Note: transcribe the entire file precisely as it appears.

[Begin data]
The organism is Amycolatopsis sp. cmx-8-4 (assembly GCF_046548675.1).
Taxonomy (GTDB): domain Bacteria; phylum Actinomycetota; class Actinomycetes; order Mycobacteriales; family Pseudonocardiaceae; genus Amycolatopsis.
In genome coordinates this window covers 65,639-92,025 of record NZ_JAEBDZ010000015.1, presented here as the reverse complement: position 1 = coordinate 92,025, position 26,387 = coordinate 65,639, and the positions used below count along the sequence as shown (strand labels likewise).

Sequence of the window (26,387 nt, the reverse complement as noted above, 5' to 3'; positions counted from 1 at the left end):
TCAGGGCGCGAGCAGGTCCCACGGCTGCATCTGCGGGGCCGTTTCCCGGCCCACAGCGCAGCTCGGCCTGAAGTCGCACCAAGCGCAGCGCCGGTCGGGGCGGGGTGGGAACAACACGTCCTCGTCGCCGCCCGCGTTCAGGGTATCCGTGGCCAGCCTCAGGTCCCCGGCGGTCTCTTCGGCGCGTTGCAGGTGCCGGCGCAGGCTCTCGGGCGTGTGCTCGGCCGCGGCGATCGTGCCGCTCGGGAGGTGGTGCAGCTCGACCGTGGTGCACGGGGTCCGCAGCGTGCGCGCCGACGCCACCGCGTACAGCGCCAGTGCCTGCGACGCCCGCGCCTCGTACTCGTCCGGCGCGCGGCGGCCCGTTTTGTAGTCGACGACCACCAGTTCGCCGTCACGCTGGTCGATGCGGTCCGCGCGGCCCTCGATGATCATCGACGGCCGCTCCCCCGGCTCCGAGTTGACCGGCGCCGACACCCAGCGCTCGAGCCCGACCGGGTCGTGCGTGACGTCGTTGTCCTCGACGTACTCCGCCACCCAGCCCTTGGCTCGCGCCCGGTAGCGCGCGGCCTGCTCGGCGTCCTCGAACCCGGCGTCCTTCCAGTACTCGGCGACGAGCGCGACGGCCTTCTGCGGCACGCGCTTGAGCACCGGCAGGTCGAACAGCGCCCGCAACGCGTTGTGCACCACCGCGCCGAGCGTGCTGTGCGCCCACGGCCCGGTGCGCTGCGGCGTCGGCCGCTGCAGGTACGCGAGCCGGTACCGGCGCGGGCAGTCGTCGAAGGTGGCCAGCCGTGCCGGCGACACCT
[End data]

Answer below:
The organism is Amycolatopsis sp. cmx-8-4 (assembly GCF_046548675.1).
Taxonomy (GTDB): domain Bacteria; phylum Actinomycetota; class Actinomycetes; order Mycobacteriales; family Pseudonocardiaceae; genus Amycolatopsis.
In genome coordinates this window covers 65,639-92,025 of record NZ_JAEBDZ010000015.1, presented here as the reverse complement: position 1 = coordinate 92,025, position 26,387 = coordinate 65,639, and the positions used below count along the sequence as shown (strand labels likewise).

Sequence of the window (26,387 nt, the reverse complement as noted above, 5' to 3'; positions counted from 1 at the left end):
TCAGGGCGCGAGCAGGTCCCACGGCTGCATCTGCGGGGCCGTTTCCCGGCCCACAGCGCAGCTCGGCCTGAAGTCGCACCAAGCGCAGCGCCGGTCGGGGCGGGGTGGGAACAACACGTCCTCGTCGCCGCCCGCGTTCAGGGTATCCGTGGCCAGCCTCAGGTCCCCGGCGGTCTCTTCGGCGCGTTGCAGGTGCCGGCGCAGGCTCTCGGGCGTGTGCTCGGCCGCGGCGATCGTGCCGCTCGGGAGGTGGTGCAGCTCGACCGTGGTGCACGGGGTCCGCAGCGTGCGCGCCGACGCCACCGCGTACAGCGCCAGTGCCTGCGACGCCCGCGCCTCGTACTCGTCCGGCGCGCGGCGGCCCGTTTTGTAGTCGACGACCACCAGTTCGCCGTCACGCTGGTCGATGCGGTCCGCGCGGCCCTCGATGATCATCGACGGCCGCTCCCCCGGCTCCGAGTTGACCGGCGCCGACACCCAGCGCTCGAGCCCGACCGGGTCGTGCGTGACGTCGTTGTCCTCGACGTACTCCGCCACCCAGCCCTTGGCTCGCGCCCGGTAGCGCGCGGCCTGCTCGGCGTCCTCGAACCCGGCGTCCTTCCAGTACTCGGCGACGAGCGCGACGGCCTTCTGCGGCACGCGCTTGAGCACCGGCAGGTCGAACAGCGCCCGCAACGCGTTGTGCACCACCGCGCCGAGCGTGCTGTGCGCCCACGGCCCGGTGCGCTGCGGCGTCGGCCGCTGCAGGTACGCGAGCCGGTACCGGCGCGGGCAGTCGTCGAAGGTGGCCAGCCGTGCCGGCGACACCT